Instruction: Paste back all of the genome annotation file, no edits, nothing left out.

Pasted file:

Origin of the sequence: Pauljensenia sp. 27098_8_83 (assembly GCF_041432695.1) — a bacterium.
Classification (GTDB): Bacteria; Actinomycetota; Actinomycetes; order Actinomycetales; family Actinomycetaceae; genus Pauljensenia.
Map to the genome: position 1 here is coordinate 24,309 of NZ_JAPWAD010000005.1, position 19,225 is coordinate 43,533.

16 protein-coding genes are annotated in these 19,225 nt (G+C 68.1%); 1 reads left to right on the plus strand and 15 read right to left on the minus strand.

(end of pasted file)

Origin of the sequence: Pauljensenia sp. 27098_8_83 (assembly GCF_041432695.1) — a bacterium.
Classification (GTDB): Bacteria; Actinomycetota; Actinomycetes; order Actinomycetales; family Actinomycetaceae; genus Pauljensenia.
Map to the genome: position 1 here is coordinate 24,309 of NZ_JAPWAD010000005.1, position 19,225 is coordinate 43,533.

16 protein-coding genes are annotated in these 19,225 nt (G+C 68.1%); 1 reads left to right on the plus strand and 15 read right to left on the minus strand.